Serbian Air Forces
The Serbian Air Force operates about 200 combat aircraft, 110 helicopters, 20 transport and about 70 training aircraft as well as dozens of air defence missile systems. In addition to many aircraft being borderline obsolete by 1994, the Serbian Air Force was operating under very strenuous conditions. The Yugoslav civil war caused several units to displace from their long standing bases, and lose of pilots and staff due to national selection meant a drastic loss in experience. The imposition of NATO’s Operation Deny flight meant that air support of Serbian backed forces in Bosnia Herzegovina was severely curtailed, up until that point however many pilots in the Serbian Air Force had gained some limited combat experience.
The mainstay of the Serbian Air force is the MiG-21, well over half of the combat force is made up from a mix of older MiG-21PFM ‘Fishbed F’ and the much newer and more capable MiG-21bis ‘Fishbed-L’. In addition the hundred or so combat variants, Serbia maintained 24 training and 12 reconnaissance versions.
|129th Ftr Sqn||Batajmica||Mig-21bis||12|
|252nd Trg Sqn||Batajmica||MiG-21UM||24|
|83rd Ftr Bde||Pristina||MiG-21bis||36|
|177th Ftr Regt||Batajmica||Mig-21bis||36|
|204th Ftr Regt||Batajmica||MiG-21PFM||36||Many in reserve|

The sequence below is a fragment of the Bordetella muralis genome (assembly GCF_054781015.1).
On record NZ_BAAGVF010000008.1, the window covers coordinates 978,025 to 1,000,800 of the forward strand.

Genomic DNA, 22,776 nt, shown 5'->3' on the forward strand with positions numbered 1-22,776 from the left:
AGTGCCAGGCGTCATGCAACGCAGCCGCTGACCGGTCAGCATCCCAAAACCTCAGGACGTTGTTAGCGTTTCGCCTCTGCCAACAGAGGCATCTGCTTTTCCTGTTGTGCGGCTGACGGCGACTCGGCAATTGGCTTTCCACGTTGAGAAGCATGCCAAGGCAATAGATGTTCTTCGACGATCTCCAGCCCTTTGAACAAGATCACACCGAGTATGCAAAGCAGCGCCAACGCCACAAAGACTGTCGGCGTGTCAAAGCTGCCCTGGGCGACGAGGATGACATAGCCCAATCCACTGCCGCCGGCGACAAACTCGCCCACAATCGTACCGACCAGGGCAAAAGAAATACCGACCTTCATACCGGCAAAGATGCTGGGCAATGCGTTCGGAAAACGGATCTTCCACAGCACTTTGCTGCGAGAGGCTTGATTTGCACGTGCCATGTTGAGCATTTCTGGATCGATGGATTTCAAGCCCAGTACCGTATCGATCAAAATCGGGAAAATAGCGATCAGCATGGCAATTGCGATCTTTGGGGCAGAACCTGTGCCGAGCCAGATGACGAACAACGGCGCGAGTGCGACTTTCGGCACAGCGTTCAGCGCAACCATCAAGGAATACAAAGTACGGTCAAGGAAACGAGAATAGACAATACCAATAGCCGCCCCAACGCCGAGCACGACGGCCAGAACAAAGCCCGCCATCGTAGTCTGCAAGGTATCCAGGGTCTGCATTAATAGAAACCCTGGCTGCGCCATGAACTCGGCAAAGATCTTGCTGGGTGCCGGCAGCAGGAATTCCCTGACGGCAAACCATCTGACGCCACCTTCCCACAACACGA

A local design in conjunction with Romania, the J-22 is light attack and reconnaissance aircraft primarily assigned to ground support tasks. A Squadron of 8 J-22s was left in Bosnia as part of the Republic of Serbska air force while the remainder were withdrawn to Serbia
|82nd Regt||Sjenica AB||J-22B||22|
|98th Regt||Uzice Ponikve AB||J-22B||12|
The MiG-29A arrived in Yugoslav service in the late 1980s when they became the first European export customer for the type. A true multi-roll 4th generation aircraft able to match NATO air superiority fighters on a near one to one bases, the Fulcrum was very advanced, highly maneuverable, and quite rugged. These aircraft saw some limited combat prior to the 1993 imposition of the No-fly zone over Bosnia. They are used primarily in the Air Defence role.
|204th Ftr Regt||Batajmica AB||MiG-29B||14|
G-4 Super Galeb
Designed in Yugoslavia as a combat jet training aircraft, 79 were built for the Yugoslav Air Force between 1984 and 1991 while a further 6 were exported. During the civil wars these rugged and versatile aircraft were pressed into service in the ground attack role, 3 were shot down and several were destroyed on the ground. The Republic of Serbska holds 1 of these while the remainder withdrew to Serbia which currently operates 40 in two squadrons.
|252nd Sqn||Kraljevo AB||G-4M||20|
|253rd Sqn||Sombor AB||G-4M||20|